And again a delicate question

The Parliamentary Assembly of the Council of Europe is once again addressing an ethically controversial ie this week. This time, the position on abortion is on the agenda. In the past, the 636 parliamentarians from the 47 member states of the confederation had already discussed such sensitive ies as euthanasia and, most recently in the fall, creationism.

Now a report by the Austrian Social Democrat Gisela Wurm is up for debate, which calls for exemption from punishment for abortions in all Council of Europe member states. Expected to be voted on Wednesday. The Equality Committee has already approved the bill by a large majority.Wurm points out that abortion is legal in all Council of Europe countries except Andorra, Malta, Ireland and Poland. However, in some cases there are also obstacles in the other countries that make access to abortion difficult. It called for accepting the choice of the women concerned. The draft calls on Council of Europe member states to remove all obstacles, legal or practical, to access to risk-free abortion. The costs of this would have to be covered in an appropriate manner.But the draft report also explicitly states that abortion is not a means of family planning. As many abortions as possible should be avoided. Measures to achieve this included sex education in schools and contraceptives at affordable prices.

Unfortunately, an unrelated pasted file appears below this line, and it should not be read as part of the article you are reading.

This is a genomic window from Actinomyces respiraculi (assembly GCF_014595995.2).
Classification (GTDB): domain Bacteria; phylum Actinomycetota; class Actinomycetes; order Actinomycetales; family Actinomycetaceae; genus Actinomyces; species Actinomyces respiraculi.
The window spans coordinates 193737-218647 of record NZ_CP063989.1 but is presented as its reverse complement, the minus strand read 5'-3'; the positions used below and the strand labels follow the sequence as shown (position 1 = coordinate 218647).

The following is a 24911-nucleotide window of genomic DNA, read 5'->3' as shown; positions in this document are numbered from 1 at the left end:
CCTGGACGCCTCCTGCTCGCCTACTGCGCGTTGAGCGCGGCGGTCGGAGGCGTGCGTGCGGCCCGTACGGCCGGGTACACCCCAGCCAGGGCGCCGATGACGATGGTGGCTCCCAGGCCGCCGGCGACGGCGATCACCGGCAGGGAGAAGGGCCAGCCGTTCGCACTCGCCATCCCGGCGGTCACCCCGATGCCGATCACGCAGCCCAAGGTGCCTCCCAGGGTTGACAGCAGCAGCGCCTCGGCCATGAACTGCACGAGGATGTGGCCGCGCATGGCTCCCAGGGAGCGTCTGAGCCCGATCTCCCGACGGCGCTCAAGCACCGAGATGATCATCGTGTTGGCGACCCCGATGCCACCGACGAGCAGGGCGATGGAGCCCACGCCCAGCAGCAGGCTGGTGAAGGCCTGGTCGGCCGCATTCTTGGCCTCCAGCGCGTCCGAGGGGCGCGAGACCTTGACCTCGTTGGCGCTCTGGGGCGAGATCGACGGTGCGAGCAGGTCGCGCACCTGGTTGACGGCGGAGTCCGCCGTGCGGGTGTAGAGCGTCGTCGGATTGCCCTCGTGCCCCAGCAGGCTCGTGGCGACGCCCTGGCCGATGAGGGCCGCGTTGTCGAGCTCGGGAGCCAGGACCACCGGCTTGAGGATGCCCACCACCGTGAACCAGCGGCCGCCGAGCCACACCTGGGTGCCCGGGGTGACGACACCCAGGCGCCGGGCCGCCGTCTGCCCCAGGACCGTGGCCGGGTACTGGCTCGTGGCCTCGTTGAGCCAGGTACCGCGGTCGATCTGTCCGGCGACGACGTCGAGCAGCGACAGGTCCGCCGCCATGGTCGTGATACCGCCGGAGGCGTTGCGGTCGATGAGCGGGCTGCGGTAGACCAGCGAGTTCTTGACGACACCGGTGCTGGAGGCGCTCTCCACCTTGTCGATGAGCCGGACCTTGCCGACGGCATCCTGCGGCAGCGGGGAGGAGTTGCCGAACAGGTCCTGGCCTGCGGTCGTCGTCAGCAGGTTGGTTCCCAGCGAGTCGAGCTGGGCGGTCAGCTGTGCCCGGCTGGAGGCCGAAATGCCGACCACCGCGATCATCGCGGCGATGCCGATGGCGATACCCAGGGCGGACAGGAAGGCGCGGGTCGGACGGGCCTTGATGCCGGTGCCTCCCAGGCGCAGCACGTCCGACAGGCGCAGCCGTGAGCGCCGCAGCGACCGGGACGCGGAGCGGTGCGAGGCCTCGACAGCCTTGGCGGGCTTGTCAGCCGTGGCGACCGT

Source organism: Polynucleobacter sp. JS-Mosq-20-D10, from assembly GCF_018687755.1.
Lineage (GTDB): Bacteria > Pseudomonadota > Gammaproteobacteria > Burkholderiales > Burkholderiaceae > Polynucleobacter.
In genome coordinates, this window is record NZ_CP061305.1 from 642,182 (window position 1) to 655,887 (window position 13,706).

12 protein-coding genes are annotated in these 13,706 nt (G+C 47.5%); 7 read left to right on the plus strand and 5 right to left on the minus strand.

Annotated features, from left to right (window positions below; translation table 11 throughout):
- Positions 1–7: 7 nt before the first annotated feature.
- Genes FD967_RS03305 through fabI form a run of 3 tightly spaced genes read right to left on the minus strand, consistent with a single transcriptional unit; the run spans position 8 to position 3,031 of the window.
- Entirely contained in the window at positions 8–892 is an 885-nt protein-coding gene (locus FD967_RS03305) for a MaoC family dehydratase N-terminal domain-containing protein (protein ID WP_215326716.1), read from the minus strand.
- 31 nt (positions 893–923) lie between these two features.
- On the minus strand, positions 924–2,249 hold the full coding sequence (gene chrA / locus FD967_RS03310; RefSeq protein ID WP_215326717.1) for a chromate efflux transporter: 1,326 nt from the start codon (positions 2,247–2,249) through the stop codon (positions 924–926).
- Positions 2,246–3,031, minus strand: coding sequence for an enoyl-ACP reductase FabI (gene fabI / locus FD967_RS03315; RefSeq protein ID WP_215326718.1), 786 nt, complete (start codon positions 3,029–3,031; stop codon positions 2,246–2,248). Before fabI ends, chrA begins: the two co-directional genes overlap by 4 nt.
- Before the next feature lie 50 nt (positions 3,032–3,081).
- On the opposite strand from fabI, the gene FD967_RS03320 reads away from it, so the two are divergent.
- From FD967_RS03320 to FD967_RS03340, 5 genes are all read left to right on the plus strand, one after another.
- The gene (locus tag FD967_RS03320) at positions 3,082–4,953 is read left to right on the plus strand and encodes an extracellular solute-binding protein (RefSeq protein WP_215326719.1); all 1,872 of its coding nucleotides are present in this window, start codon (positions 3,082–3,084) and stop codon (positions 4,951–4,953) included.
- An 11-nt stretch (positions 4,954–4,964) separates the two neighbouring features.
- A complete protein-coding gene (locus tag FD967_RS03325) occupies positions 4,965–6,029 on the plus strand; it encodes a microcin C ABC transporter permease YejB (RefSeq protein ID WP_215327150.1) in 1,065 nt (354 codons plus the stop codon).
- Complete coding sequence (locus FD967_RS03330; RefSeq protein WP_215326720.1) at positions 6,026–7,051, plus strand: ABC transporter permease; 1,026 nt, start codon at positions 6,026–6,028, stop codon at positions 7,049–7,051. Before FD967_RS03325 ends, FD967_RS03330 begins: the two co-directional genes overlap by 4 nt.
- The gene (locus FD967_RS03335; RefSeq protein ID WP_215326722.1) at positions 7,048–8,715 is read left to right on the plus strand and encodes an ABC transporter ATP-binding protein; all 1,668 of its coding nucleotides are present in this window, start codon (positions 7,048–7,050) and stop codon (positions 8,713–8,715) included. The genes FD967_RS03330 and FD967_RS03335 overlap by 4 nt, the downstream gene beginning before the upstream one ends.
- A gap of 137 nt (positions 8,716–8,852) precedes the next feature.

Debates in Poland and Mal First reactions to the draft report have already been seen in Poland. There, politicians from the right-wing liberal ruling Civic Platform party and the conservative opposition rejected calls for impunity in abortion cases. The leader of the opposition alliance Left and Democrats (LiD), Wojciech Olejniczak, on the other hand, spoke out in favor of relaxing the ban on abortion. Abortions are exempt from punishment in Poland only after rape, incest, as well as in cases of serious harm to the unborn or danger to the life of the pregnant woman.The vote of the Council of Europe's Committee on Gender Equality was also rejected in Malta. Justice Minister Carmelo Mifsud Bonnici recalled that the decisions of the Parliamentary Assembly of the Council of Europe are not binding.Malta also negotiated a clause when it joined the EU that EU law should not affect the island state's position on abortion. His country maintains that assistance in emergency situations is better help. Abortion is not a solution, says Mifsud Bonnici.In fact, the Parliamentary Assembly of the Council of Europe cannot force changes in the law. With their recommendatory character, the panel's votes nevertheless influence the decisions of the Council of Europe's Committee of Ministers, for example in the drafting of legally binding conventions.By Christoph Lennert (KNA)

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